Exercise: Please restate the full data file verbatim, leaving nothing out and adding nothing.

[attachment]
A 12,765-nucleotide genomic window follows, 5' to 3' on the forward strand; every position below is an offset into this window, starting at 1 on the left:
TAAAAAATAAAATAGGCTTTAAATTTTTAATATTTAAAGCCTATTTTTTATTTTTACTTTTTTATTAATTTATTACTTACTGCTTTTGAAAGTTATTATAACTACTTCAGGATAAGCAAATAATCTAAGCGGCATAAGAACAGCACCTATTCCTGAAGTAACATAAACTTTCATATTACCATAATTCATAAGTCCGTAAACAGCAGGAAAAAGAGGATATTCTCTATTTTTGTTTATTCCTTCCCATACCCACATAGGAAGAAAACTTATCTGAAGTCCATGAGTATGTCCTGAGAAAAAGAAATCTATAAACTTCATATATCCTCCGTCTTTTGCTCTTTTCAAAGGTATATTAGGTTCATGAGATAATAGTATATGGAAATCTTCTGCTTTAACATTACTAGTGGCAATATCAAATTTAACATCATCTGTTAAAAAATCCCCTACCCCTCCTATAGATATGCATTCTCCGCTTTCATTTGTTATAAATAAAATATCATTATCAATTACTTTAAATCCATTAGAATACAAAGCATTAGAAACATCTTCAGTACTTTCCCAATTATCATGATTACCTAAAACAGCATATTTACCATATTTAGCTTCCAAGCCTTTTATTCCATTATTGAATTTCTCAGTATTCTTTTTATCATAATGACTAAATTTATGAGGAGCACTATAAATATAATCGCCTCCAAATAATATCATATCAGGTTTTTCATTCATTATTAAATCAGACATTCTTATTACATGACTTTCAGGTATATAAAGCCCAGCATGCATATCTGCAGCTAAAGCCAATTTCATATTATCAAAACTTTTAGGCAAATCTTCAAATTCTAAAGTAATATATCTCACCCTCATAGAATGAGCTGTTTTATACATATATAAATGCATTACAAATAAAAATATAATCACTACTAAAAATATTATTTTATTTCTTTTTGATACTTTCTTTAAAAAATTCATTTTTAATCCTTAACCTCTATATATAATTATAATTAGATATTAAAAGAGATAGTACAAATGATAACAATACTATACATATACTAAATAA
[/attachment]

A 12,765-nucleotide genomic window follows, 5' to 3' on the forward strand; every position below is an offset into this window, starting at 1 on the left:
TAAAAAATAAAATAGGCTTTAAATTTTTAATATTTAAAGCCTATTTTTTATTTTTACTTTTTTATTAATTTATTACTTACTGCTTTTGAAAGTTATTATAACTACTTCAGGATAAGCAAATAATCTAAGCGGCATAAGAACAGCACCTATTCCTGAAGTAACATAAACTTTCATATTACCATAATTCATAAGTCCGTAAACAGCAGGAAAAAGAGGATATTCTCTATTTTTGTTTATTCCTTCCCATACCCACATAGGAAGAAAACTTATCTGAAGTCCATGAGTATGTCCTGAGAAAAAGAAATCTATAAACTTCATATATCCTCCGTCTTTTGCTCTTTTCAAAGGTATATTAGGTTCATGAGATAATAGTATATGGAAATCTTCTGCTTTAACATTACTAGTGGCAATATCAAATTTAACATCATCTGTTAAAAAATCCCCTACCCCTCCTATAGATATGCATTCTCCGCTTTCATTTGTTATAAATAAAATATCATTATCAATTACTTTAAATCCATTAGAATACAAAGCATTAGAAACATCTTCAGTACTTTCCCAATTATCATGATTACCTAAAACAGCATATTTACCATATTTAGCTTCCAAGCCTTTTATTCCATTATTGAATTTCTCAGTATTCTTTTTATCATAATGACTAAATTTATGAGGAGCACTATAAATATAATCGCCTCCAAATAATATCATATCAGGTTTTTCATTCATTATTAAATCAGACATTCTTATTACATGACTTTCAGGTATATAAAGCCCAGCATGCATATCTGCAGCTAAAGCCAATTTCATATTATCAAAACTTTTAGGCAAATCTTCAAATTCTAAAGTAATATATCTCACCCTCATAGAATGAGCTGTTTTATACATATATAAATGCATTACAAATAAAAATATAATCACTACTAAAAATATTATTTTATTTCTTTTTGATACTTTCTTTAAAAAATTCATTTTTAATCCTTAACCTCTATATATAATTATAATTAGATATTAAAAGAGATAGTACAAATGATAACAATACTATACATATACTAAATAA